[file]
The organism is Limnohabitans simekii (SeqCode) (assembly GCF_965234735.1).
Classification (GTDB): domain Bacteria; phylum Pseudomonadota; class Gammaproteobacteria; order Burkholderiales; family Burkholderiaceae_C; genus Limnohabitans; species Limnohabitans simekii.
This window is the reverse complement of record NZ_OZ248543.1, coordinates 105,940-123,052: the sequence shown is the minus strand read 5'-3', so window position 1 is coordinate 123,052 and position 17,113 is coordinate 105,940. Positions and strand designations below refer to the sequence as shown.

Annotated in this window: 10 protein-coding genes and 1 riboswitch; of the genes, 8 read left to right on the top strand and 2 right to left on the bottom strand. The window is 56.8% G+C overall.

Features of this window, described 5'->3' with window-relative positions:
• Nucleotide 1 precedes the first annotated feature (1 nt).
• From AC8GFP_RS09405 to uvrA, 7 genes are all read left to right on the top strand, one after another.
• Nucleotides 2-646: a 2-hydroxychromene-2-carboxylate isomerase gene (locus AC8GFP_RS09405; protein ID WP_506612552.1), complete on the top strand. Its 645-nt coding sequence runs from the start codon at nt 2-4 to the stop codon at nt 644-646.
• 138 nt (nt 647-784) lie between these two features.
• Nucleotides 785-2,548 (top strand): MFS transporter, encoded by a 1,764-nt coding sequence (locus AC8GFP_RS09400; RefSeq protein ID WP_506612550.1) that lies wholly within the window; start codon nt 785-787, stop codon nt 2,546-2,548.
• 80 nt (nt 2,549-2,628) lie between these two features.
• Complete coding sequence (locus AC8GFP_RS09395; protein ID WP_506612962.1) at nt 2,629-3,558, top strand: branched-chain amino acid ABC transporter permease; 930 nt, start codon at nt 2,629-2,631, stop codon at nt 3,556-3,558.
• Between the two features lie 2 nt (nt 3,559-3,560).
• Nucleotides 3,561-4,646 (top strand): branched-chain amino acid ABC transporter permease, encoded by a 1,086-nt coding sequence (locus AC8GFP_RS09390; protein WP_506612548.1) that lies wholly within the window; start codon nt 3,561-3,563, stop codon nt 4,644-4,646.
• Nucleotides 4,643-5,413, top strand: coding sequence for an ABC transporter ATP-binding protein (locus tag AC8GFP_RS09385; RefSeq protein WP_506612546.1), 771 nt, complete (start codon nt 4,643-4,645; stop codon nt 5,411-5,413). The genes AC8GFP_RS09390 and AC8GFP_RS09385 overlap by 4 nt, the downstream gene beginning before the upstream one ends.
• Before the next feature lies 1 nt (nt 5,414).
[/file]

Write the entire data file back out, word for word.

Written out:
The organism is Limnohabitans simekii (SeqCode) (assembly GCF_965234735.1).
Classification (GTDB): domain Bacteria; phylum Pseudomonadota; class Gammaproteobacteria; order Burkholderiales; family Burkholderiaceae_C; genus Limnohabitans; species Limnohabitans simekii.
This window is the reverse complement of record NZ_OZ248543.1, coordinates 105,940-123,052: the sequence shown is the minus strand read 5'-3', so window position 1 is coordinate 123,052 and position 17,113 is coordinate 105,940. Positions and strand designations below refer to the sequence as shown.

Annotated in this window: 10 protein-coding genes and 1 riboswitch; of the genes, 8 read left to right on the top strand and 2 right to left on the bottom strand. The window is 56.8% G+C overall.

Features of this window, described 5'->3' with window-relative positions:
• Nucleotide 1 precedes the first annotated feature (1 nt).
• From AC8GFP_RS09405 to uvrA, 7 genes are all read left to right on the top strand, one after another.
• Nucleotides 2-646: a 2-hydroxychromene-2-carboxylate isomerase gene (locus AC8GFP_RS09405; protein ID WP_506612552.1), complete on the top strand. Its 645-nt coding sequence runs from the start codon at nt 2-4 to the stop codon at nt 644-646.
• 138 nt (nt 647-784) lie between these two features.
• Nucleotides 785-2,548 (top strand): MFS transporter, encoded by a 1,764-nt coding sequence (locus AC8GFP_RS09400; RefSeq protein ID WP_506612550.1) that lies wholly within the window; start codon nt 785-787, stop codon nt 2,546-2,548.
• 80 nt (nt 2,549-2,628) lie between these two features.
• Complete coding sequence (locus AC8GFP_RS09395; protein ID WP_506612962.1) at nt 2,629-3,558, top strand: branched-chain amino acid ABC transporter permease; 930 nt, start codon at nt 2,629-2,631, stop codon at nt 3,556-3,558.
• Between the two features lie 2 nt (nt 3,559-3,560).
• Nucleotides 3,561-4,646 (top strand): branched-chain amino acid ABC transporter permease, encoded by a 1,086-nt coding sequence (locus AC8GFP_RS09390; protein WP_506612548.1) that lies wholly within the window; start codon nt 3,561-3,563, stop codon nt 4,644-4,646.
• Nucleotides 4,643-5,413, top strand: coding sequence for an ABC transporter ATP-binding protein (locus tag AC8GFP_RS09385; RefSeq protein WP_506612546.1), 771 nt, complete (start codon nt 4,643-4,645; stop codon nt 5,411-5,413). The genes AC8GFP_RS09390 and AC8GFP_RS09385 overlap by 4 nt, the downstream gene beginning before the upstream one ends.
• Before the next feature lies 1 nt (nt 5,414).